Within a month, the state of Virginia had attached our bank account… we didn’t have much, less than $200, but it was all we had. Virginia also sent a notice Arena Stage to garnish my salary. I asked if they had to do it, they checked with their attorney and it was determined that the weren’t required to honor Virginia’s demand for my money, so I asked them not to. We still had a couple of months till Mary’s graduation and my stint at Arena Stage was over. We didn’t dare put any money in our bank account. Have you ever had to pay cash for everything you buy? Rent, groceries, gas, babysitters… especially when you have no cash, and no way to get any!

We finally left Virginia as fugitives from justice…. in 1973, I was touring in a play…”Summer and Smoke” with Eva Marie Saint and one of the stops on our tour was the National Theatre in DC. The theatre company had arranged housing for the company at a hotel in Arlington. Mary and I looked around and found a hotel, in the same price range in DC and we stayed there. No sense in tempting fate.

2. When we got to NY…. Mary was awarded a Post-Doc fellowship at Sloan-Kettering, in Rye, NY. (about 25mi from the city) She was one of six fellows… the only woman. The guys were all great, really smart… and most of them were married and had already started their families. (as Mary and I had). Her fellowship didn’t start until Jan. 1970…. we moved to NY in Oct. Luckily, I had a tiny role in a Broadway play… Arthur Kopit’s “Indians”, with Stacy Keech, Sam Waterston, Charlie Durning… Manu Tupo… all big names. I was playing Jesse James. The name was much better than the part. I had three lines and sang a snatch of a song in the saloon scene. The show was in trouble and closed the 1st week in December, so it was propitious that Mary’s fellowship kicked in January 1. When the administrators met Mary and the other recipients for their first formal meeting, the brass of Sloan-Kettering explained the pay scale. There was a $3,000 stipend for each fellow with an extra $500 for each dependent. So, if you were married and had two children, that would mean an extra $1,500 for the year. When they got to Mary, they said, “You don’t get it because you’re married”. Mary said to them… “You don’t understand, my husband is an actor”. And then they said…. “Well… he might get a job!” The glass ceiling of the sciences!! Long story, short, I stayed home with the boys that first year… collected unemployment most of the year. I loved that year I got to spend with my boys. In many ways, I think I got the gift of spending a LOT of time with my sons, that few fathers… especially in those days got to experience. We lived in a neighborhood in Rye… parts of Milton Point were very posh, but we were in a little 2 block area of mostly summer cottages. We had talked our landlord into “winterizing” his cottage and we lived there. We had no hot water heater… water was heated by the furnace … so you had to take really quick showers. I was about the only man that was in the neighborhood during the day… so after school, all the neighborhood kids were knocking on my door and saying, “Can Mr. Cox come out and play?”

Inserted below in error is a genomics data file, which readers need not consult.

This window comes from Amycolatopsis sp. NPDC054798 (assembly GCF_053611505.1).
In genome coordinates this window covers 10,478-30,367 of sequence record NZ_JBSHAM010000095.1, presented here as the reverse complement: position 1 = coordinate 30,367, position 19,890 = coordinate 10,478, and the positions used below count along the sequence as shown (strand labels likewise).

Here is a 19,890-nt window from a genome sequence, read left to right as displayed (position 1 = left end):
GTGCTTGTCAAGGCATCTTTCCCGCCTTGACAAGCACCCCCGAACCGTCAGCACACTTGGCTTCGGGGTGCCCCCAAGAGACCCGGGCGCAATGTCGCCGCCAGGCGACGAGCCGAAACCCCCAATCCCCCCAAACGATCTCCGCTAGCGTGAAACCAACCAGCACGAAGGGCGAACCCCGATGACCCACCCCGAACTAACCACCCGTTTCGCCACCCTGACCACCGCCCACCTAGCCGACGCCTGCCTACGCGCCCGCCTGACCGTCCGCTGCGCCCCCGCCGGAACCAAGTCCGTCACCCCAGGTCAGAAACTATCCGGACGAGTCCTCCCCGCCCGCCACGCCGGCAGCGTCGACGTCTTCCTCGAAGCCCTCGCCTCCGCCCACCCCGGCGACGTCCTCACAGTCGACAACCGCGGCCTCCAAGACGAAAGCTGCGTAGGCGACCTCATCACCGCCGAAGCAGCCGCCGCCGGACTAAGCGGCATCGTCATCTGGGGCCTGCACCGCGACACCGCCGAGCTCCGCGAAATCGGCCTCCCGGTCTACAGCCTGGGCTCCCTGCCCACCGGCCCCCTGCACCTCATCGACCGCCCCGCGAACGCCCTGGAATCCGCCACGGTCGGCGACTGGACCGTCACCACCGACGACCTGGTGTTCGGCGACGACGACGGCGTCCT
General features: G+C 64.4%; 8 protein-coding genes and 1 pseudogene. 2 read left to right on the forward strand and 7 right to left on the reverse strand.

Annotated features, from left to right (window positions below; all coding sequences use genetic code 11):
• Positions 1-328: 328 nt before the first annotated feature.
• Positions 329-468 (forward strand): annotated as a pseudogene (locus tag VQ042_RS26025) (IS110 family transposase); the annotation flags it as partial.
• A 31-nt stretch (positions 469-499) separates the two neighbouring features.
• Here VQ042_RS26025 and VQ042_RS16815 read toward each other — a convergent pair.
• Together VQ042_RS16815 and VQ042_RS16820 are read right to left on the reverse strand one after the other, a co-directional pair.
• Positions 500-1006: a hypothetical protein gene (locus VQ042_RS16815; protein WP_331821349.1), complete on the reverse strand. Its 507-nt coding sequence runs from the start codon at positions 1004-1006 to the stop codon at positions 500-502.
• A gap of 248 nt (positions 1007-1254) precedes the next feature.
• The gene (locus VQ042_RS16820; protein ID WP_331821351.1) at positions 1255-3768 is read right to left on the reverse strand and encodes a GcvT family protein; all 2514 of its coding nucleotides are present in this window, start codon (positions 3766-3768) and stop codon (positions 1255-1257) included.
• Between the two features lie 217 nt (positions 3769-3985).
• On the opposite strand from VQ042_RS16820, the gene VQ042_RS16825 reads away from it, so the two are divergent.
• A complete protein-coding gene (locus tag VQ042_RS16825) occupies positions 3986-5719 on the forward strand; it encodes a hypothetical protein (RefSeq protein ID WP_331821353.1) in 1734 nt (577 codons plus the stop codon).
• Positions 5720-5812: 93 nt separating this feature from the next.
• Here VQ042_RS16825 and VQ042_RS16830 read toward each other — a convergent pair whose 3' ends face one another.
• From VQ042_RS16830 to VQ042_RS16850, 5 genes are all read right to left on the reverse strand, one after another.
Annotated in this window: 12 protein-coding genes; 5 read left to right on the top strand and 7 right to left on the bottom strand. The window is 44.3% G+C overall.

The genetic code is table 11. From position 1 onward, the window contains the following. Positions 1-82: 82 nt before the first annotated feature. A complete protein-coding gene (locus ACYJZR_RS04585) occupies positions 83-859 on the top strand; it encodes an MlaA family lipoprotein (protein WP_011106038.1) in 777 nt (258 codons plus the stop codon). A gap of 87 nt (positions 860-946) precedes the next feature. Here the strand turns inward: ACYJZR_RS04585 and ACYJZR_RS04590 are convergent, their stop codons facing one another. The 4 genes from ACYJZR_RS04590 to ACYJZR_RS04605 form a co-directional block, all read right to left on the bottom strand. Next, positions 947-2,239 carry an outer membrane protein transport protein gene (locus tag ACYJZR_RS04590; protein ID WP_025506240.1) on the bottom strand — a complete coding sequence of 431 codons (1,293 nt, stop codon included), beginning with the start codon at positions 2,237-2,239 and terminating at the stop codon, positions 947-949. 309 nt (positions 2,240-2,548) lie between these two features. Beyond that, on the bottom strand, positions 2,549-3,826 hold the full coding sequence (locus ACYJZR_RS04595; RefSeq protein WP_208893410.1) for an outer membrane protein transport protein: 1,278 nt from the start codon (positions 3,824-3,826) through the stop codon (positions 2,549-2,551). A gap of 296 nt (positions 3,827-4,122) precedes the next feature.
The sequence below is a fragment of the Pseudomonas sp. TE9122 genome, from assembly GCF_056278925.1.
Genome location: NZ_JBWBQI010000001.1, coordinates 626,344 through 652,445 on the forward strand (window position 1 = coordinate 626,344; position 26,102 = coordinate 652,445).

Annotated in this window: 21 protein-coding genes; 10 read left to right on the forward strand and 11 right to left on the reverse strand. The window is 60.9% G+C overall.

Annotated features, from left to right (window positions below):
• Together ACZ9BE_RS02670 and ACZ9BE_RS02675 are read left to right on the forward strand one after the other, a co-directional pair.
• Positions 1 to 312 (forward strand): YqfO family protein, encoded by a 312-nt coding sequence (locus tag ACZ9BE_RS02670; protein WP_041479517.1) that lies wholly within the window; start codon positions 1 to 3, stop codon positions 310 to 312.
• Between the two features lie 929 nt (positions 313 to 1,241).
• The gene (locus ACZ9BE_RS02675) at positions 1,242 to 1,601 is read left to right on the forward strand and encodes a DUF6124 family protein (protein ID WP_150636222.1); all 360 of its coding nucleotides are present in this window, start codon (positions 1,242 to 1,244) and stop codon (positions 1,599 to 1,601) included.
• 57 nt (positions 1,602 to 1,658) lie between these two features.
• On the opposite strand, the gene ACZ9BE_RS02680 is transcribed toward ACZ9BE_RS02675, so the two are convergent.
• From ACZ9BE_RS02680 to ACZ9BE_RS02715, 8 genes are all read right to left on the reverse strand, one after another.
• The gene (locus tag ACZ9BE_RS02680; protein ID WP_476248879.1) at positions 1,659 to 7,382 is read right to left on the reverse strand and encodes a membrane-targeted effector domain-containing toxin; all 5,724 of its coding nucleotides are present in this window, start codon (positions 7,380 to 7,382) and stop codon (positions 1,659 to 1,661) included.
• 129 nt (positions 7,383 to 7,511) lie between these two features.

3. After a year of touring with “Summer and Smoke”, our final stop was in L A. “Deliverance”, was a big hit, and all of a sudden I was being offered roles that I wouldn’t even have heard about before. As soon as the play closed, I was offered a TV Movie with Elizabeth Montgomery… ( I loved Lizzie) and as soon as I finished shooting “A Case of Rape”, (which won all kinds of awards and was the highest-rated TV Movie for 10 years), I was offered a series of my own, “Apple’s Way”. Luckily, Mary was finishing up her Post-Doc, so I rented a house in Westwood and Mary packed up Brian, John and our dog, Trixie and she drove them out here to California. Mary had gone to school, solid, from the time she was five, now she was in her early 30’s. For the first time in our married life, we didn’t need her fellowship money to make ends meet, so she decided to take some time off. Well, it was only a couple of months till Mary got antsy and felt she needed to do something. We were living in Westwood, so one day she went to the UCLA chemistry department…. she introduced herself. Anyone who knew Mary would know how difficult that was for her since she was excruciatingly shy. Anyway, she said she’d just finished her Post-Doc and was offering to help out. They did NOT want her in the building. She was aware but had never had it driven home as forcefully, that all of those guys were scrambling for research grants. They were terrified she might do SOMETHING to attract a grant and that they might lose out. THEY ASKED HER TO WASH TEST TUBES… Within the next year, Mary made a remarkable discovery about herself. She realized that she loved being a mom. She didn’t turn off her brain… she started writing… she read 10 books a week. I only, ever, heard her atrticulate… her decision to walk away from the sciences. Most people don’t know, but Paul Verhoeven had a Ph.D. in Chemistry. One night she and Paul were talking about it. Both agreed… they loved the discipline to get to the ultimate goal but at the end of the day… they each felt that it was a little “bloodless”. Mary never regretted walking away from her career in Chemistry.